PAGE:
For the next couple of hours, beers were poured and stories told, some more risqué than others. Eli laughed and drank, but inside his soul, he’d already begun the hard task of breaking his emotional ties with the team. He’d always be there for them, just as they would for him, but he was ready to move on.
After a couple of hours, Eli stood and lifted his glass. “To the best damn SEAL team.”
The men clicked bottles and drank.
“And I’m gone,” Eli said, setting his empty mug on the table. “Don’t do anything I wouldn’t do.”
“Well, hell, Wolf,” Heartbreaker said. “That leaves the door wide open.”
After a final round of back-slapping hugs, Eli walked out, followed closely by Zig.
“Man, you’ve had a lot to drink. Maybe you should sleep it off before getting on the road.”
Eli loved Zig’s dad gene. “I’ll be fine.” He leaned in close. “Don’t tell the guys, but Ray the bartender has been serving me near-beer all night. So other than a full bladder, I’m good to go.”
Zig slapped his back. “Take care, man. Stay in touch.”
He climbed into his truck, ready to put some miles behind him. As he left the parking lot, he couldn’t help but reflect. Damn, he would miss Romeo Team. The guys on the team had changed over the past couple of years, but they’d always had his back, and always would, he assumed, just as he would die for any of them. But their last few missions had been rough. Losing a Romeo team member and good friend during a mission had hit him harder than he’d expected. He’d spent the last year waiting for his bullet, but it never came. A couple of months ago, he’d decided the time had come for him to go home, and he’d put in his papers to the joy of his parents. His brother’s reaction had been a little harder to read.
All the bright lights of Las Vegas welcomed Eli as he neared the gambling capital of the west. A hot, dry arid breeze blasted his face when he climbed from the driver’s seat of his truck for gas. He stretched his lower back as fuel filled the truck’s tank. He was in excellent condition, but after being in the same position for the past five-and-a-half hours, the muscles in his back had tightened.
After filling his truck, he went inside the truck stop to use the men’s room and grab coffee. Instead of caffeine to wake him up, he decided to pull his truck between a couple of idling eighteen-wheelers and sleep. Lord knew he’d slept in worse places than the front seat of his truck. There was no reason to push himself until he dropped or had an accident.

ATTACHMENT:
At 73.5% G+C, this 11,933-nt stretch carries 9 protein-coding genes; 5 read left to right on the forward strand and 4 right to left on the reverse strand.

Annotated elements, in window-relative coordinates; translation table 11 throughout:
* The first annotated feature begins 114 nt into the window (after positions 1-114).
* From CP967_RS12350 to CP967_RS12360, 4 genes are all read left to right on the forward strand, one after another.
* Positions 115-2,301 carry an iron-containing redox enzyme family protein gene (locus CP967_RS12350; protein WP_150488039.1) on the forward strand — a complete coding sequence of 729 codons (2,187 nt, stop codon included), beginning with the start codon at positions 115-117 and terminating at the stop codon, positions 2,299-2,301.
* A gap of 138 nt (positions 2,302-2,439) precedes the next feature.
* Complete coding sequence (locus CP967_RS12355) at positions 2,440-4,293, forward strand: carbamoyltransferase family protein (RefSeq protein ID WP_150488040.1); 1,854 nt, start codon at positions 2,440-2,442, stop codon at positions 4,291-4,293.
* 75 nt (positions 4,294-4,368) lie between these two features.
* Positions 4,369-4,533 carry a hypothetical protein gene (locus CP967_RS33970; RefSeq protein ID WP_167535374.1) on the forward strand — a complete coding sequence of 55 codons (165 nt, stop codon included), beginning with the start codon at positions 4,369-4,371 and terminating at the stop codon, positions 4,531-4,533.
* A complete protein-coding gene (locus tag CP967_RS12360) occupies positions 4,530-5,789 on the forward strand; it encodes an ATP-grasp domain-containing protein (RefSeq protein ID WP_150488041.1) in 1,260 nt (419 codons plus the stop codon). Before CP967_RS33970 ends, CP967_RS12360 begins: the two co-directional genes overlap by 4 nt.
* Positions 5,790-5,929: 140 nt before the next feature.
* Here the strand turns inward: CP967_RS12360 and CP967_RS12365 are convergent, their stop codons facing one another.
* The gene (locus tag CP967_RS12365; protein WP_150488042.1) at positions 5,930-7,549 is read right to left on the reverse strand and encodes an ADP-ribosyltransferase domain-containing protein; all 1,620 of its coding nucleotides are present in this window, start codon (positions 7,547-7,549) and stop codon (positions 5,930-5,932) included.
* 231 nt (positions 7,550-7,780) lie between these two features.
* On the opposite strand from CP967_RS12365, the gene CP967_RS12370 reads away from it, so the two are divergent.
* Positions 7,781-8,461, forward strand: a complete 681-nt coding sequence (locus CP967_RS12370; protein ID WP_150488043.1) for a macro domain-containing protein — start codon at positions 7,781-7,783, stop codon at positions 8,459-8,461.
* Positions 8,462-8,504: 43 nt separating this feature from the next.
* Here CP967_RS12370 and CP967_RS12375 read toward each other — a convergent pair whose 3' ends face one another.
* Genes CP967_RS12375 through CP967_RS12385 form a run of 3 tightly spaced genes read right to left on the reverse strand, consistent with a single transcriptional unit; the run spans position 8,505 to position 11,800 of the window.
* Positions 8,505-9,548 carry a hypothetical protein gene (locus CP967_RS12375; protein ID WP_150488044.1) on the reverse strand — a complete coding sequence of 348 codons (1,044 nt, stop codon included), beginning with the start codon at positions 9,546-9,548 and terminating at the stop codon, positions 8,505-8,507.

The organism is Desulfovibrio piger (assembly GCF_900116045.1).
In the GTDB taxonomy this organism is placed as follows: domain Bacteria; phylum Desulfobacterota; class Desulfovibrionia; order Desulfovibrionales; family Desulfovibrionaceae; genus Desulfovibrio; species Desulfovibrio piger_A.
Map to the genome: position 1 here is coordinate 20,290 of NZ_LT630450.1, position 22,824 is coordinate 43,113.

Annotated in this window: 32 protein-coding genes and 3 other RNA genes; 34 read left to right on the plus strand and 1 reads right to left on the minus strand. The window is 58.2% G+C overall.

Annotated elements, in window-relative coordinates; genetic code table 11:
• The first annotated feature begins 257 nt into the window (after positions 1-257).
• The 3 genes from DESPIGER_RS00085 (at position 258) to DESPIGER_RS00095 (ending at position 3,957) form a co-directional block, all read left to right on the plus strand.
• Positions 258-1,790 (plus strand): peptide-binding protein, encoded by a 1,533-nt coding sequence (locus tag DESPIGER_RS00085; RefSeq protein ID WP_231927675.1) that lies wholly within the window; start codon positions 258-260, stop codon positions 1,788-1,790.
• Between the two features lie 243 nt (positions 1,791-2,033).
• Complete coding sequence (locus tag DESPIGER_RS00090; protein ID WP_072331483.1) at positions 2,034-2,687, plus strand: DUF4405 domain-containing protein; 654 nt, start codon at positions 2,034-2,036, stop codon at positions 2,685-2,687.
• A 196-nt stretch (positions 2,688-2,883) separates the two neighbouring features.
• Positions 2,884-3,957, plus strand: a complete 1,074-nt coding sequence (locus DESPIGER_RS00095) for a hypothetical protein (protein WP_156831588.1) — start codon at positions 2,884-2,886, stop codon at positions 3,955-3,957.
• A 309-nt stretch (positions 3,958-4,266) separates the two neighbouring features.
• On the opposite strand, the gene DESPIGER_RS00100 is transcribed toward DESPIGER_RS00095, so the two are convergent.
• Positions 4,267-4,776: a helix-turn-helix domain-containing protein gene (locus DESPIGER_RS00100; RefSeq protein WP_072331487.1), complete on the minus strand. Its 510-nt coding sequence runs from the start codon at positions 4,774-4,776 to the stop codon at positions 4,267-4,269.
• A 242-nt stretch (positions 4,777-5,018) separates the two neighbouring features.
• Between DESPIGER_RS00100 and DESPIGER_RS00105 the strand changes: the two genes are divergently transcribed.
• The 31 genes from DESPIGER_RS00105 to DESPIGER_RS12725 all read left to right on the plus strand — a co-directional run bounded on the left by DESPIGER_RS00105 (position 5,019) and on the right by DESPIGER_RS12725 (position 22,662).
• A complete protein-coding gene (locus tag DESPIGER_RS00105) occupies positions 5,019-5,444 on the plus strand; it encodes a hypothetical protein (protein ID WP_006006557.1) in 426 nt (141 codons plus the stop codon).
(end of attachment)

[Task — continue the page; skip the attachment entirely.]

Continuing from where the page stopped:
He chuckled at the accident thought. Daddy Zig was living in his head.
Home would be there whether he got there in one day or three, or even two weeks from now, when his family actually expected him. He hadn’t told them he was leaving early. When the team had been called out for this last mission, he’d had no idea how long they’d be gone. Completing the mission early had given him the opportunity to get a jump on his new life.
After four hours of sleep, he woke feeling like a new man. Coffee for the caffeine jolt, along with some sausage biscuits and a cinnamon roll from the store inside the truck stop, and he was ready to face the long drive to Grizzly Bitterroot Ranch.
After twelve more hours on the road, he was over halfway to the family ranch between Gardiner and Emigrant, Montana. The remaining portion of the drive would be on tight, two-lane, state highways, not to mention the fact he’d be travelling through Yellowstone National Park. At this time of the year, the drive from the West Entrance to the North Entrance could take anywhere from two to eight hours, depending on the traffic. Given it was the middle of July, his money was on eight hours. His timing for hitting Yellowstone could have been better.
It was early evening when he stopped for gas outside of West Yellowstone. The temperature wasn’t as high as he’d faced in Last Vegas, but the humidity was distinctly higher.
As the gas flowed into the tank, he leaned against the truck’s bed and studied the area around him. The town of West Yellowstone had changed in the years he’d been gone. It’d grown and added more tourist stops. People walked on the sidewalks and in and out of stores. Business appeared to be going well for the town.
With West Yellowstone full and busy with visitors, he knew the Yellowstone National Park tourism would be heavy. He worried about the wildlife in Yellowstone. Some tourists were idiots when it came to getting too close to the bears, buffalo, and elk.
On the other hand, the wildlife did like to take the path of least resistance, which meant walking on the paved roads, and blocking traffic for hours. For tonight, he hoped all the wildlife stayed in their glens and valleys and left the roads to the cars. It sure would make his trip easier and faster. Given that it was early evening, and figuring he would be facing a slow drive through the park, he found a café that was producing delicious aromas and parked. A maddening drive would be so much more pleasurable on a full stomach.